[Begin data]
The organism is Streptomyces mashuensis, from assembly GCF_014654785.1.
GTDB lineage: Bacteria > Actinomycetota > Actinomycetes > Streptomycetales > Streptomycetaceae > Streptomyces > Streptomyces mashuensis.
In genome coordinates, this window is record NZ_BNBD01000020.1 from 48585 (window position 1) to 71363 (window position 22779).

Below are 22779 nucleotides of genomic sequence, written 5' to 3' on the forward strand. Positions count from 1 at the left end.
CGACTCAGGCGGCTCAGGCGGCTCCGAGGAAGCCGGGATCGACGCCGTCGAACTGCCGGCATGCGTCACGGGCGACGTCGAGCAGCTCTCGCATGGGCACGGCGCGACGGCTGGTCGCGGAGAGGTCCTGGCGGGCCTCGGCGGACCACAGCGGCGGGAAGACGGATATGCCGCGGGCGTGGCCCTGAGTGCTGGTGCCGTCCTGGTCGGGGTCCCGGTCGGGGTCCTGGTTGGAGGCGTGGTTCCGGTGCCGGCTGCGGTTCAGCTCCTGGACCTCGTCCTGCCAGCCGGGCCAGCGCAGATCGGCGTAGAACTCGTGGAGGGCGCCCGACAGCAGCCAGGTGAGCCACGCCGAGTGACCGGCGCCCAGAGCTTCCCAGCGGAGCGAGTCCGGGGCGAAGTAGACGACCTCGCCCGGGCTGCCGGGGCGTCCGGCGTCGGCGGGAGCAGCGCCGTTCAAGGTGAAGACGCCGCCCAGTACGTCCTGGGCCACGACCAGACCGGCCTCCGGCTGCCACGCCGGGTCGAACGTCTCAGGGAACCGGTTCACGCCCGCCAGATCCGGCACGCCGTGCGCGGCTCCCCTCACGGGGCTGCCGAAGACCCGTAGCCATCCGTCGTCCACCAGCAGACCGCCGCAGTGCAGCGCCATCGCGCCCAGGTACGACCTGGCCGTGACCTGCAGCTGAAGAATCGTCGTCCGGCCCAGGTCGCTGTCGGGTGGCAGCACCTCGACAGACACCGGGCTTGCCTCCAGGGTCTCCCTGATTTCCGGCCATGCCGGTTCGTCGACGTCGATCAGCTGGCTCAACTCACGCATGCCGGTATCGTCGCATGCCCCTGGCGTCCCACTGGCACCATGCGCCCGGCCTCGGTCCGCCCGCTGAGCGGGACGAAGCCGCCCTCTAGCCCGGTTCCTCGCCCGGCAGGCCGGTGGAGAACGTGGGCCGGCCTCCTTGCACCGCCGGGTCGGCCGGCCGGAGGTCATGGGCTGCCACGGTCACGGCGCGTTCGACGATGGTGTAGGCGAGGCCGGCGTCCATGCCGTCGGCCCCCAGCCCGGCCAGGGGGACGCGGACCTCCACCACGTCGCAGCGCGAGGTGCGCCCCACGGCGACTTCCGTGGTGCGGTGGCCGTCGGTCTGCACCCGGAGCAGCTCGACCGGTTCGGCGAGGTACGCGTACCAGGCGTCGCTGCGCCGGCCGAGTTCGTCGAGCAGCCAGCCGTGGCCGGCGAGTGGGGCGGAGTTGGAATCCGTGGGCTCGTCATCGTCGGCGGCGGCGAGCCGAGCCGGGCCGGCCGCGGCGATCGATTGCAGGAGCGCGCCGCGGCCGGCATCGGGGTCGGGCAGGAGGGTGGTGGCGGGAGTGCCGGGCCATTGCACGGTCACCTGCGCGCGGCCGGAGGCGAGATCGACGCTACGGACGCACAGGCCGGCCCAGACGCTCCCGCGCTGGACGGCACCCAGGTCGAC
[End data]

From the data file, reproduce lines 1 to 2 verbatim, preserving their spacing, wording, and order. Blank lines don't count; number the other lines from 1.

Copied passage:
The organism is Streptomyces mashuensis, from assembly GCF_014654785.1.
GTDB lineage: Bacteria > Actinomycetota > Actinomycetes > Streptomycetales > Streptomycetaceae > Streptomyces > Streptomyces mashuensis.